Pay per click search engine advertising is one of the
most popular ways to promote a website. With Overture
and Google leading the pack, the industry as a whole
has grown immensely in the past few years. According
to a report by PriceWaterHouseCoopers, they estimate
that Internet Advertising brought in more than $9
billion in 2004 alone.
With PPC advertising you choose "keywords/phrases,"
then bid how much you'd like to pay for each click.
When a searcher goes to a search engine and types
in one of your keyphrases, your short text ad appears,
and if they click on it your account is then charged.
In a "perfect world" this is the way it would work,
but thanks to unscrupulous people, there's a dirty
little secret known as "click fraud."
Click fraud is simply the act of clicking on ads
for the direct purpose of costing the advertiser
money. It's similar to paying out cash for false
leads. According to InternetWeek.com, 60% of those
who responded to a survey conducted by the "Search
Engine Professional Organization" had stated that
fraud is a problem when it comes to PPC advertising.
So where does click fraud come from? Well, there
are actually a few different sources:
1) AdSense Users: Google Adsense has a program
called "Adsense" that pays website owners to
run their Adwords ads and compensates them per
click. Google does monitor this and it's against
their terms of service to click on any of the
ads on your own site. If they find a publishers
doing this, they will lose their accounts, but
some may still be clicking under the radar.
2) Your Competitors: Your competitors could be
clicking on your ads over a period of several
days in order to deplete your ad budget.
3) Software: There are those who use automated
clicking tools, such as robot programs, to
click on PPC listings.
In some Asian countries, people are often paid to
click on PPC ads for hours. Many don't know why
they do it, and don't care, only that they'll be
well rewarded for their efforts. If you do a search
on any search engine you'll see plenty of sites
looking to hire people for just this purpose. For
more on this see...http://tinyurl.com/2ka5g
Most PPC networks have measures in place to protect
you against click fraud. Overture tracks more than
50 data points, including IP addresses, browser info,
users' session info and what they call "pattern
recognition." They have a "proprietary system" in
place for detecting fraud and a specialized team
that monitors things and works with the advertisers
to stop it.
Google offers suggestions to avoid click thru fraud,
such as "using negative keywords" to keep your ads
from showing up for products and services that are
unrelated. They also suggest adding tracking url's
to your links so you can track the traffic coming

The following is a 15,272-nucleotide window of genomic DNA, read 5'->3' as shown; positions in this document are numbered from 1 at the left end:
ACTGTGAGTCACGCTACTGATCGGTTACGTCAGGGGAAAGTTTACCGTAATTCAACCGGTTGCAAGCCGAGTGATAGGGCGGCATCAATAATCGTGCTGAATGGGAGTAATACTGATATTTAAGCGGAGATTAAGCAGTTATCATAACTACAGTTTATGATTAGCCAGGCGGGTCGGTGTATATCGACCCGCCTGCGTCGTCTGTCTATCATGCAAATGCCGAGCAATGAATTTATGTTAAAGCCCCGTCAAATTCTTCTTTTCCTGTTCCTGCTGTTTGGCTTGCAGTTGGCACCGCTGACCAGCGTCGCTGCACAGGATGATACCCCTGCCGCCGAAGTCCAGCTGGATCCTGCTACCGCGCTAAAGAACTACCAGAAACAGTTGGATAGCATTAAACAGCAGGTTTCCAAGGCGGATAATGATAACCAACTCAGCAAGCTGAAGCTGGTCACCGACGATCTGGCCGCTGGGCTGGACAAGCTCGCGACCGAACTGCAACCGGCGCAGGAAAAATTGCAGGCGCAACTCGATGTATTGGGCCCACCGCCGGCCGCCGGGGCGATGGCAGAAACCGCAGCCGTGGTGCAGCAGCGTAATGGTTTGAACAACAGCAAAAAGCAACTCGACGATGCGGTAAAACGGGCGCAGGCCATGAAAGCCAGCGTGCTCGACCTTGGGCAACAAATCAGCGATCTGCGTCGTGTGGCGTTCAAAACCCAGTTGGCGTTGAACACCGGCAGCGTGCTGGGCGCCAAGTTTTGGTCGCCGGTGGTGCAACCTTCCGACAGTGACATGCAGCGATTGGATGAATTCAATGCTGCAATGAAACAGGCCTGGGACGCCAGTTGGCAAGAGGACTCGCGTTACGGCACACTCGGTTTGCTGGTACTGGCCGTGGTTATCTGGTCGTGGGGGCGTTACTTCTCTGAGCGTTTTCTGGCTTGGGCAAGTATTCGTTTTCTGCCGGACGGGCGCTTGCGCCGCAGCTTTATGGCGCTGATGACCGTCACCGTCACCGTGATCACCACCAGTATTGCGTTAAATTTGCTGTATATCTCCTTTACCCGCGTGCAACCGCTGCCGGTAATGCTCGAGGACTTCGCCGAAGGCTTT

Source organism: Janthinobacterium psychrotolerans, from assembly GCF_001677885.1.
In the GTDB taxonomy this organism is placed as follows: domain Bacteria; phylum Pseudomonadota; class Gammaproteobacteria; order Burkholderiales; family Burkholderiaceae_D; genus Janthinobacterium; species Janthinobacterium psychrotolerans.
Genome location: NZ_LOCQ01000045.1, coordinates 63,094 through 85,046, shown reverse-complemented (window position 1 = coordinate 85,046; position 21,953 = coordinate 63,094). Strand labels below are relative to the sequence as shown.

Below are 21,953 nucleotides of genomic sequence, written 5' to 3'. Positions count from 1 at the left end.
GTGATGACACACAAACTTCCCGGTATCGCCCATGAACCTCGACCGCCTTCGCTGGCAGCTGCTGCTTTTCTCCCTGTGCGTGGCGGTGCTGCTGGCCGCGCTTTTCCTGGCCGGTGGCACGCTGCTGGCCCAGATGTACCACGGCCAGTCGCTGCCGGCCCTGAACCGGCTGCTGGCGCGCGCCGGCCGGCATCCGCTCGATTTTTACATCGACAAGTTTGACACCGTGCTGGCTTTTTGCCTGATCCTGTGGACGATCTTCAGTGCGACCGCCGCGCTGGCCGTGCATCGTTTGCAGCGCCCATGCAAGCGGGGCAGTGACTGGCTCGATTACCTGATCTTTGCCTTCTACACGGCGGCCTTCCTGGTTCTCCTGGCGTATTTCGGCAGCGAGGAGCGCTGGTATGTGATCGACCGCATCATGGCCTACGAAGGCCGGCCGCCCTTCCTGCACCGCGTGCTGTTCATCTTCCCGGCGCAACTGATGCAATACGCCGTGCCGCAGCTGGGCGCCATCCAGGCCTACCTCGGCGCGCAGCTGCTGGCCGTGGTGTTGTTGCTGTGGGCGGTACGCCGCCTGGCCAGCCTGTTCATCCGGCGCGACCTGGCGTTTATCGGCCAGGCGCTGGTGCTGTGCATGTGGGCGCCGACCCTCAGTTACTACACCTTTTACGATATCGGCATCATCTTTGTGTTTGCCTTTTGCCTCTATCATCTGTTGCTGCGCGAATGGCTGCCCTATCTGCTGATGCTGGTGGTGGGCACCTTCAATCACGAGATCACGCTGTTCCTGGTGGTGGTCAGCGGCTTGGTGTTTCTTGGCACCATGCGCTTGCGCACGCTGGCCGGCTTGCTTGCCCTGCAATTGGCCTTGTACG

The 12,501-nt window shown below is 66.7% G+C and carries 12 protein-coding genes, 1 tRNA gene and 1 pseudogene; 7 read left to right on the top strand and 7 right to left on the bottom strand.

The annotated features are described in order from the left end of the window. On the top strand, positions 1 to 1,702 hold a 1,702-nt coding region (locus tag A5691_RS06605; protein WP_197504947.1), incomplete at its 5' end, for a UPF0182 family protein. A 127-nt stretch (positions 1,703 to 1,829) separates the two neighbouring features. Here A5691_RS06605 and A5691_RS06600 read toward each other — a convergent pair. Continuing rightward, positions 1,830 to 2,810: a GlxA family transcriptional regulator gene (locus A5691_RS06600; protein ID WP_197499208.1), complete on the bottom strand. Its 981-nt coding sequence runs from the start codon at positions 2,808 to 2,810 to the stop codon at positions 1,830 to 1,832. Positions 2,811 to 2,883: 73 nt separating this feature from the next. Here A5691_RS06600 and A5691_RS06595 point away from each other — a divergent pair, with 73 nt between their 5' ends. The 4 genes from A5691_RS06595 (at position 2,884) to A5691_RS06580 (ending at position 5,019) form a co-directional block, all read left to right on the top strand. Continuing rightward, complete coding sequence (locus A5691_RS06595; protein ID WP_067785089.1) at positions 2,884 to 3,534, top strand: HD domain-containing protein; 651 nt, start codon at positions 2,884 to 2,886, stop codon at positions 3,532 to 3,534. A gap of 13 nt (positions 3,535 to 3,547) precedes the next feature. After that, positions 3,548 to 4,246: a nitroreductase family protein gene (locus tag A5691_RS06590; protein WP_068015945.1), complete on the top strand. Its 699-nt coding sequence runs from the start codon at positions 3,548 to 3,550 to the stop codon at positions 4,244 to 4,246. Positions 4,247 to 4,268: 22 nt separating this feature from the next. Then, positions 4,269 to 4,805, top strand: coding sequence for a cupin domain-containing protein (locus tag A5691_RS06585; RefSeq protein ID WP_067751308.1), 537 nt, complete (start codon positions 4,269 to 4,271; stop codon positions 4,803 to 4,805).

from Google. An easy way to do this is to add a ?
to your links along with the identifier. For example,
a tracking link to identify Google would look like
If you go through your log files, you'll be able to
see your Google traffic at a glance.
If you suspect fraud, Google asks that you contact
them right away, as they have a team of researchers
that will investigate. They also take action to block
future impressions from anyone they identify as
committing click fraud. Like Overture, they also have
"proprietary technology" that distinguishes between
normal clicks and invalid ones. Google never bills
you for any "bad clicks" that are caught by their
So what's an honest website owner to do? You need
to be alert to any "suspicious activity" by
researching your server logs or stats. If you're
experiencing a lot of clicks and no sales you'll
also want to take a closer look. You need to watch
for any spikes in traffic, usually on one keyword
or phrase and coming from only one PPC source. You
need to measure and track all of your PPC accounts
If this sounds like too much work, you may want to
look at an outside service to take care of it for
you. A variety of new services have opened recently
to help combat the click fraud problem.
1) Keyword Max: http://www.KeyWordMax.com
Offers up a service called "Click Auditor," which
monitors the activity on your PPC accounts and
alerts you to any suspicious activity. You can
request a free demo at the site.
2) Click Detective: http://ClickDetective.net
A website monitoring service that uses sophisticated
tracking mechanisms to determine whether "visitor
behavior" is normal or not. Offering a 15 day free
trial. Easy to use, you just copy and paste a snippet
of code on your page and add a campaign ID by logging
into your account.
3) Click Assurance: http://ClickAssurance.com
An Internet Security Firm that specializes in click
fraud. They will audit your PPC accounts and go
after any refunds you are due because of fraud.
4) Who's Clicking Who: http://WhosClickingWho.com
An independent auditing service that tracks individual
users for fraud. Can also detect abuse coming from
proxy servers. A one month subscription is
$79.00, which includes free installation and up to
50,000 transactions per month.
5) ClickLab: http://ClickLab.com/products/click-fraud
This service isolates bad clicks with a scorecard
based detection system. Pricing starts at $50.00
per month and is based on the number of sites you
need to track and their page views.
ClickLab also has a nice white paper you should
download while visiting: "How to Defend Your Website
Against Click Fraud."
Click fraud isn't going away anytime soon. If
anything, it will probably get worse before it
get's any better. It's up to you as a vigilant
website owner to do what you can to keep your
PPC advertising costs down. You can't stop it,
but with the right tracking in place, it can be
managed and controlled, and hopefully kept to a
"Must Have Marketing Resources" Ebook by Merle
is loaded with VALUABLE online resources you need
to know about, when it comes to running your web
business. Get your copy now at ...